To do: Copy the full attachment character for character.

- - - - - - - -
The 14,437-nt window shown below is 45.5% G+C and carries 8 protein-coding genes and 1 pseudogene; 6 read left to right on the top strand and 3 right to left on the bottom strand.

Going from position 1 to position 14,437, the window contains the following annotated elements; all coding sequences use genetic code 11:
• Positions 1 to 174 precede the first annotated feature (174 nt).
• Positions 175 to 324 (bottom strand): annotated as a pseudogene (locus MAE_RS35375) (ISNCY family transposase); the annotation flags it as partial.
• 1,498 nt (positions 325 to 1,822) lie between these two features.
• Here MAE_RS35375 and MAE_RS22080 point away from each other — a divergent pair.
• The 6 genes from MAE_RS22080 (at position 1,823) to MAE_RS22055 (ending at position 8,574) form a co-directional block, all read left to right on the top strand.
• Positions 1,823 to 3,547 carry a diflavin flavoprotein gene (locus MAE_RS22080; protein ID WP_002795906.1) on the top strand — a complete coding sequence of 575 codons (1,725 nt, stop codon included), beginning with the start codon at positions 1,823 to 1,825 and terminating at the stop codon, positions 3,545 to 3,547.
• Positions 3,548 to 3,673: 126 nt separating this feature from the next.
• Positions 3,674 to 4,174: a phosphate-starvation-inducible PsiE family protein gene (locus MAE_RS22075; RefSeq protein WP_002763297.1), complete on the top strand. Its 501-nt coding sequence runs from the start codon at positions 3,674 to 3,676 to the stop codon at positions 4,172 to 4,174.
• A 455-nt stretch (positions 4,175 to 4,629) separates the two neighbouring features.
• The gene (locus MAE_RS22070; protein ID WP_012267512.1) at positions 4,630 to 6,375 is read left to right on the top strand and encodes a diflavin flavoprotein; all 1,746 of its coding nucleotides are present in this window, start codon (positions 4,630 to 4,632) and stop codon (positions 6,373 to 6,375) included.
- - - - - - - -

The 14,437-nt window shown below is 45.5% G+C and carries 8 protein-coding genes and 1 pseudogene; 6 read left to right on the top strand and 3 right to left on the bottom strand.

Going from position 1 to position 14,437, the window contains the following annotated elements; all coding sequences use genetic code 11:
• Positions 1 to 174 precede the first annotated feature (174 nt).
• Positions 175 to 324 (bottom strand): annotated as a pseudogene (locus MAE_RS35375) (ISNCY family transposase); the annotation flags it as partial.
• 1,498 nt (positions 325 to 1,822) lie between these two features.
• Here MAE_RS35375 and MAE_RS22080 point away from each other — a divergent pair.
• The 6 genes from MAE_RS22080 (at position 1,823) to MAE_RS22055 (ending at position 8,574) form a co-directional block, all read left to right on the top strand.
• Positions 1,823 to 3,547 carry a diflavin flavoprotein gene (locus MAE_RS22080; protein ID WP_002795906.1) on the top strand — a complete coding sequence of 575 codons (1,725 nt, stop codon included), beginning with the start codon at positions 1,823 to 1,825 and terminating at the stop codon, positions 3,545 to 3,547.
• Positions 3,548 to 3,673: 126 nt separating this feature from the next.
• Positions 3,674 to 4,174: a phosphate-starvation-inducible PsiE family protein gene (locus MAE_RS22075; RefSeq protein WP_002763297.1), complete on the top strand. Its 501-nt coding sequence runs from the start codon at positions 3,674 to 3,676 to the stop codon at positions 4,172 to 4,174.
• A 455-nt stretch (positions 4,175 to 4,629) separates the two neighbouring features.
• The gene (locus MAE_RS22070; protein ID WP_012267512.1) at positions 4,630 to 6,375 is read left to right on the top strand and encodes a diflavin flavoprotein; all 1,746 of its coding nucleotides are present in this window, start codon (positions 4,630 to 4,632) and stop codon (positions 6,373 to 6,375) included.